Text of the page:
As I write this, the Philadelphia 76ers are minutes removed from their 10th loss of the young NBA season. They are currently 0-10.
The loss Monday came at the hands of the San Antonio Spurs, who are the owners of five NBA titles in the last 15 years. They have one of, if not the best, all-time power forwards on their team (he played about 20 minutes Monday night, less than half the game). They have one of the winningest coaches in the sport's history. They have one of the most sought after front offices' in all of basketball. They are the portrait of NBA success.
The Sixers, on the other hand, have a coach who looks like Don Draper's boss, a rookie with a cool haircut and a body like Samuel L Jackson in that one movie about comic books, a point guard who sometimes writes embarrassing stories for a content website, another point guard who only has one move (the move is "dribble the ball as fast as to you can to the left") and a guy who looks like this.
The Sixers lost by 25 points.
A lot has been made of the organization's strategy regarding this season and the subsequent ones to come within the next half-decade. Roughly speaking, the plan is this: stink as bad as you can, with the youngest group of players you can amass from other teams for small amounts of money. Collect high draft picks and high-potential projects. Give these young people a chance to become better. Develop enough young players, a team of champions will emerge.
I am a fan of the strategy. I think being bad in the short term for a chance at being great in the long run is a worthwhile effort. Others have come up with significant flaws in this plan. The league itself seems none too pleased with what the team is attempting. Everyone hates Philadelphia right now. I think that's a little unfair.
Consider the following:
- The 76ers are 0-10, but they could easily be 4-6 (or, at least, 3-7). Three of their last 10 games were decided by 3 points or less, and Philly was within single-digits in the closing minutes of of 6 of their games. While the team is having trouble closing out games, they aren't getting blown apart.
- In three games so far, the Sixers have been completely decimated: against the Raptors (120-88), the Spurs (100-75) and the Mavericks (123-70, which is so crazy that it hurts me to think about). In all other games, the Sixers have been competitive.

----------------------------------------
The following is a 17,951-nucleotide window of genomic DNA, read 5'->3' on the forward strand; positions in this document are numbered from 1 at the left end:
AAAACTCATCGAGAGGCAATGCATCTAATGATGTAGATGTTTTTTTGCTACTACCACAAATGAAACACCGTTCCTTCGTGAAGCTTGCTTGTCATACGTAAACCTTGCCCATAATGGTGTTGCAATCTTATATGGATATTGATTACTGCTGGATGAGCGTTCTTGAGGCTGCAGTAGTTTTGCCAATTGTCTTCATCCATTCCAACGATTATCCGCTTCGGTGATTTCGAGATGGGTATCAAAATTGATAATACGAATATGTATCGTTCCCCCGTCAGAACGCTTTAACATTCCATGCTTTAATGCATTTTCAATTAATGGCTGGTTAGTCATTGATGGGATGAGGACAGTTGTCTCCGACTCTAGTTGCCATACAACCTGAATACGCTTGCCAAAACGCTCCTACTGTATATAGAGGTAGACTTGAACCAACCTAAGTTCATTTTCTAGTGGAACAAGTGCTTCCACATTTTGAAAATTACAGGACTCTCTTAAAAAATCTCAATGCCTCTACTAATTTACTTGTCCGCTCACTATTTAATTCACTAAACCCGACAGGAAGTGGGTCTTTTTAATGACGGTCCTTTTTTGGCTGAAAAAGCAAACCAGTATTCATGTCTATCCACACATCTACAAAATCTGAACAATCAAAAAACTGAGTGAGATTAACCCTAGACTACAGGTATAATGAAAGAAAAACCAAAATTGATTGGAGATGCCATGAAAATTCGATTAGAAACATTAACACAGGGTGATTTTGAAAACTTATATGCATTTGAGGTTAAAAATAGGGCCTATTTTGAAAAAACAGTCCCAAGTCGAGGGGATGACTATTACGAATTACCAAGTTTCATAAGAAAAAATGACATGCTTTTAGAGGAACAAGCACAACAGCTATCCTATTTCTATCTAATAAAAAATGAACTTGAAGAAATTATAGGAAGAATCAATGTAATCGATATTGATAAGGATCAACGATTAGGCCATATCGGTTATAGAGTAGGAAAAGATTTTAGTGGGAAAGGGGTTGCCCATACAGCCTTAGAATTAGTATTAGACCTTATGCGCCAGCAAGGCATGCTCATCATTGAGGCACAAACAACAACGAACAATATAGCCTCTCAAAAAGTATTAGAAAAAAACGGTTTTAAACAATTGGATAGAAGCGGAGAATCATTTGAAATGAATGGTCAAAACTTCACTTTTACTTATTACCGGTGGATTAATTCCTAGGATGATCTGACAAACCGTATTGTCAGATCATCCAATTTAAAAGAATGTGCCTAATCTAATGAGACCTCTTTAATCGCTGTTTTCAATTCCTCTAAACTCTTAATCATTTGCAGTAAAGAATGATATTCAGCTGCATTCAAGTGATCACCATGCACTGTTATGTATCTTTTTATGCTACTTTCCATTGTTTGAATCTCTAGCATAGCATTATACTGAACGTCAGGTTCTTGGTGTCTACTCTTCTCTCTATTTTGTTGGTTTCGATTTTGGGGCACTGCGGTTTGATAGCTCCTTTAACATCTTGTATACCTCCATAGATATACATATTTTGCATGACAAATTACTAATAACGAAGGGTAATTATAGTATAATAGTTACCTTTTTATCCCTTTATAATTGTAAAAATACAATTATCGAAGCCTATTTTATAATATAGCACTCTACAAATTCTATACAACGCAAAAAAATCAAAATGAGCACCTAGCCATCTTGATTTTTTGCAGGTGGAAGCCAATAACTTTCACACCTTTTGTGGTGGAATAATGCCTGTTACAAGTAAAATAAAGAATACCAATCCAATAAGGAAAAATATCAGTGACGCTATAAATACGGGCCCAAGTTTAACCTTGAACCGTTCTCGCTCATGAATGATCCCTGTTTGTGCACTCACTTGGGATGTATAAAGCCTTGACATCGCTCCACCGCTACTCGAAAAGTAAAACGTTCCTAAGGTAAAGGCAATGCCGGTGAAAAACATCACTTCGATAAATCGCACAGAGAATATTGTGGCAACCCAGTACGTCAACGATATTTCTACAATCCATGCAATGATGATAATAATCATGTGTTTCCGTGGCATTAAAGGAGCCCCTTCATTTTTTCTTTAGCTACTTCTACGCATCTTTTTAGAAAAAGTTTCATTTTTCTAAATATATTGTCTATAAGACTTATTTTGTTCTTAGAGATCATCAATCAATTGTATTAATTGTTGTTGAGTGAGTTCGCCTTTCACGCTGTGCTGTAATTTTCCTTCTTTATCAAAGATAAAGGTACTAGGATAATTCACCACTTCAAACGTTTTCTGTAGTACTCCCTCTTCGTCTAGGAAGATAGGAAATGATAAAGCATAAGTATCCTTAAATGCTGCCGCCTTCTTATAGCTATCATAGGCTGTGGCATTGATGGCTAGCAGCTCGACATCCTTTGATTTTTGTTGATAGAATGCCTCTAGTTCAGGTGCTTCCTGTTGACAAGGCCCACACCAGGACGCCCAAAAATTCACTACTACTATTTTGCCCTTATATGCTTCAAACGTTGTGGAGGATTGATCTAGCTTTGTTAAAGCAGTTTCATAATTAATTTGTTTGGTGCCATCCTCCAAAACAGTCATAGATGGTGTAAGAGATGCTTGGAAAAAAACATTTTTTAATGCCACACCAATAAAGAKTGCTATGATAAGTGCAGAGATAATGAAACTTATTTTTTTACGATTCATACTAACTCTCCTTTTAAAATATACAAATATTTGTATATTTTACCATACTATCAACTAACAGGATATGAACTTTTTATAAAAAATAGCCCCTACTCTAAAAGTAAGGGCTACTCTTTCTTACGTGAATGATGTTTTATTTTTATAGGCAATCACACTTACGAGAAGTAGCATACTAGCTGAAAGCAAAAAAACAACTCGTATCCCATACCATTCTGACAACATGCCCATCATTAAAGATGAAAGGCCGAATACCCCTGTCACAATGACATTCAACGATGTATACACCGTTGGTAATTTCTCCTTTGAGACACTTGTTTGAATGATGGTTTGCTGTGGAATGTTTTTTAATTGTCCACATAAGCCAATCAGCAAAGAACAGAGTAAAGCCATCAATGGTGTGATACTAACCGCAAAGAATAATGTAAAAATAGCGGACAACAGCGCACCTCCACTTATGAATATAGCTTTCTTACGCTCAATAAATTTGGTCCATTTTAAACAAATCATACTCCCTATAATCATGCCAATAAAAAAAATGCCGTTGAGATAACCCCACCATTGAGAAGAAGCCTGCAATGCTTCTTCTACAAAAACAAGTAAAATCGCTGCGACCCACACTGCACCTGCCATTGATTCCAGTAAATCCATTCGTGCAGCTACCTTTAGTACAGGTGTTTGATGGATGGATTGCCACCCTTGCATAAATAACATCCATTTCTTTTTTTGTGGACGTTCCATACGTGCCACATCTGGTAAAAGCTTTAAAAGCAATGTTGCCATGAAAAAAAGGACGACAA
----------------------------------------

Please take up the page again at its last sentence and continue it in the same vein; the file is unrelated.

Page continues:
- Their losses have come from teams like the aforementioned Raptors (8-2, leading the Atlantic), Spurs (6-4, defending league champs), and Mavs (8-3). They've also lost to the Bulls (7-3), the Rockets twice (9-2), and the Miami Heat (6-5). Throw in an over-achieving Milwaukee team (5-5), and 8 of Philly's 10 losses come at the hands of teams playing .500 basketball or better.
None of this is to say that the Sixers are a very good team, because they aren't. They lost a game by 50 points the other night. They are, however, an exciting team with a lot of young talent. They are a team playing as hard as their feeble bodies can. They are capable of excitement, and they are capable of great unintentional comedy. Furthermore, though, this team is giving a chance to a group of people who could not find chances anywhere else, and it is letting them try to figure it out.
If you were cynical, you could call the Sixers an internship program for would-be NBA players.
Really though, the team has put its entire focus into developing young players, and making that development a priority over wins. It is a team that says "growth and process are more important that immediate success." This business is displaying the kind of thoughtful, person-first success plan that businesses never do. It's a team with a real human element. That alone is worth rooting for. Every Tony Wroten drive or Nerlens distructo block is just gravy.
This basketball team is basically the Bad News Bears, and if you can't root for the Bad News Bears, you can go fuck yourself.